The outreach mission of the Center for Resilient Communities is to provide guidance for enhancing the well-being of communities and landscapes in Idaho and the US West. The basis for this is through co-produced knowledge built upon partnerships with communities, and local, state, and federal agencies. This includes the integration of place-based knowledge with social-ecological systems approaches for enhancing community resilience through the development of Community-based Observing Networks (CBONs). The Community-based Observing Network for Adaptation and Security in the Bering Sea has been running for eight years as network of Alaskan and Russian Far East communities.
The CRC has built a strong collaboration with the Idaho Rural Partnership (IRP) program through the analysis of the outcomes from the IRP’s 26 community reviews from the last 16 years. Ongoing community-based research has led to the development of adaptive capacity indices (ACI) and in particular the Arctic Water Resources Vulnerability Index (AWRVI).
Rural Idaho communities contend with numerous social, economic, and environmental issues, and in response, some communities have undertaken Community Reviews through the Idaho Rural Partnership (IRP) Community Review program. The IRP’s mission is to efficiently and effectively provide the host community with objective information from external community development professionals, create a forum to express internal leadership viewpoints and citizen feedback, recommend resources, and provide follow-up as needed. Thirty-one rural communities in Idaho have been reviewed since 2000. The IRP is a partnership between Idaho Department of Commerce, Idaho Transportation Department, the Idaho Housing and Finance Association, the Association of Idaho Cities, and University of Idaho Extension, along with various federal agencies and private sector groups.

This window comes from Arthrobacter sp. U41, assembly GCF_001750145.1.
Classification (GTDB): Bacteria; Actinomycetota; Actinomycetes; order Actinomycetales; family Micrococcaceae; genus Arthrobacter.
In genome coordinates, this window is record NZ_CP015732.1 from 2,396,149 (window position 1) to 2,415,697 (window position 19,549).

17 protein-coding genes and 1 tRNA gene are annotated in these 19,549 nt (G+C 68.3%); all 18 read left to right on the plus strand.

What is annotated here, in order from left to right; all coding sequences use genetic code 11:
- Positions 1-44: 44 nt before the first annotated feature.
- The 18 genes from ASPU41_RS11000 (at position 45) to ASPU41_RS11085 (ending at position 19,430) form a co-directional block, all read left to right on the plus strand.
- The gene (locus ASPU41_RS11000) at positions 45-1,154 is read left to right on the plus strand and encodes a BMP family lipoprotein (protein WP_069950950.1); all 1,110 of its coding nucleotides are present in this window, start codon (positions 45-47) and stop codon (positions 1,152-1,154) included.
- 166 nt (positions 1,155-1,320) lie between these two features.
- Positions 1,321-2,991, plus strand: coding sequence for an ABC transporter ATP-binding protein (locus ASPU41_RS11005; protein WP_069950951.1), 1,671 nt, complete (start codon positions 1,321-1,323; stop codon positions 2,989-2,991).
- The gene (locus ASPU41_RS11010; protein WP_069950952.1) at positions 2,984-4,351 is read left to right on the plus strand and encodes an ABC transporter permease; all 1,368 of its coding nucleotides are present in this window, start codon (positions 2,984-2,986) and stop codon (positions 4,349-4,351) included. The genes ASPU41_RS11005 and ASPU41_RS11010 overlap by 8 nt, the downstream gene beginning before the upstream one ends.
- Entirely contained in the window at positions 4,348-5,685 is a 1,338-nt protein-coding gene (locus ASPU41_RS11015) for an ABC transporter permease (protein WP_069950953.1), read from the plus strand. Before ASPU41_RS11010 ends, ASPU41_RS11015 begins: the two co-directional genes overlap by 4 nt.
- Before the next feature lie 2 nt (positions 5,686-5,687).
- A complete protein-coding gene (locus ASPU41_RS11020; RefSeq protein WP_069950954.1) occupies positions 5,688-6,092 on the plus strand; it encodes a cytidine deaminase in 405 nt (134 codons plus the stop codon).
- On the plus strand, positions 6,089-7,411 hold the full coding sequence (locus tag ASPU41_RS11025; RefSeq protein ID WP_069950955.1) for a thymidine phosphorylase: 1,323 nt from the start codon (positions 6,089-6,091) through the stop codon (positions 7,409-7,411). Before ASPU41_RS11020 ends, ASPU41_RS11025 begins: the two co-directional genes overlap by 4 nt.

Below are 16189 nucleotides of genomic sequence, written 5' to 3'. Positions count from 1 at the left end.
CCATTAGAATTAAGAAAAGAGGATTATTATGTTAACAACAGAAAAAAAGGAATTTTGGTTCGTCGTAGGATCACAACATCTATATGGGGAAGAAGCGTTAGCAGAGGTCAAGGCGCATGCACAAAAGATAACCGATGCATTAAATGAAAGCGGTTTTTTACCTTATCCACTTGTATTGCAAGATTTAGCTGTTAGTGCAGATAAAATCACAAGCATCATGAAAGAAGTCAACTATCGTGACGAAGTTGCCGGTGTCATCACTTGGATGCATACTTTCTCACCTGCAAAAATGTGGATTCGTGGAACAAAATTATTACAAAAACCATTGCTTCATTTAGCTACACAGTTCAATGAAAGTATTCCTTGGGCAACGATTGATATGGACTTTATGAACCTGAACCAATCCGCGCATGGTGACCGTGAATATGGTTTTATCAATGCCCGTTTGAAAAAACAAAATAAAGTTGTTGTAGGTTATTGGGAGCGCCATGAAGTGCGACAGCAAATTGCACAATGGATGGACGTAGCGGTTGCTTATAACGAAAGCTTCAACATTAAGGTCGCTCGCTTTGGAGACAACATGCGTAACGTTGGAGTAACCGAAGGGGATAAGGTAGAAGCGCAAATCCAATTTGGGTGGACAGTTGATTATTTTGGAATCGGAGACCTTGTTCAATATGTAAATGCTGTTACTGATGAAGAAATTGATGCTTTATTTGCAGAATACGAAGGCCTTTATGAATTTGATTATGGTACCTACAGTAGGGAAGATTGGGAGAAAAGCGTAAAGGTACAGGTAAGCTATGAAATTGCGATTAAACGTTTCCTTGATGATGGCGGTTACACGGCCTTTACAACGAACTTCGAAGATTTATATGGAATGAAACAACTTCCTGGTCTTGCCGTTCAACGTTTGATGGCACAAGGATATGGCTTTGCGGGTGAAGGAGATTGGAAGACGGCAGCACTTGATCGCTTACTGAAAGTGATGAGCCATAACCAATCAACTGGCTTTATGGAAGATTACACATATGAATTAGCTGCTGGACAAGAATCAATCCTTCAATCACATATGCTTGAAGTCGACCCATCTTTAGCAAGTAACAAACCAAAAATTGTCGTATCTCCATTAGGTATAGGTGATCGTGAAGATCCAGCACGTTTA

The CRC has been collaborating with the IRP since April 2014 and undertaken a meta-analysis of these community review surveys to better understand patterns and trends in the perceived range of assets and challenges facing rural Idaho residents. Using a mixed methods research approach, the major themes emerging from the community review surveys point to dissatisfaction with employment, continuing education, and recreational opportunities, and satisfaction with health care, police and fire protection, with several elements indicative of strong social capital. However, satisfaction for many survey questions was found to vary by population and remoteness. An understanding of these themes and patterns can support approaches toward enhancing community resilience.
In partnership with the Native village of Eklutna, the CRC has developed an innovative geodatabase approach to representing relationship to place using the indigenous knowledge of the Denai’na Eklutna people. Place-based—or indigenous—communities, in which multiple generations have a long-standing connection to the landscape, possess a very close, deep, and intricate relationship to places and times around them. While GIS databases have been adopted by indigenous communities for a multitude of applications, these invariably use conventional approaches for representing phenomena of interest. In partnership with Indigenous Denai’na of Eklutna, Alaska, we have developed a geodatabase approach for representing relationships between people and place that attempts to do so from a local worldview.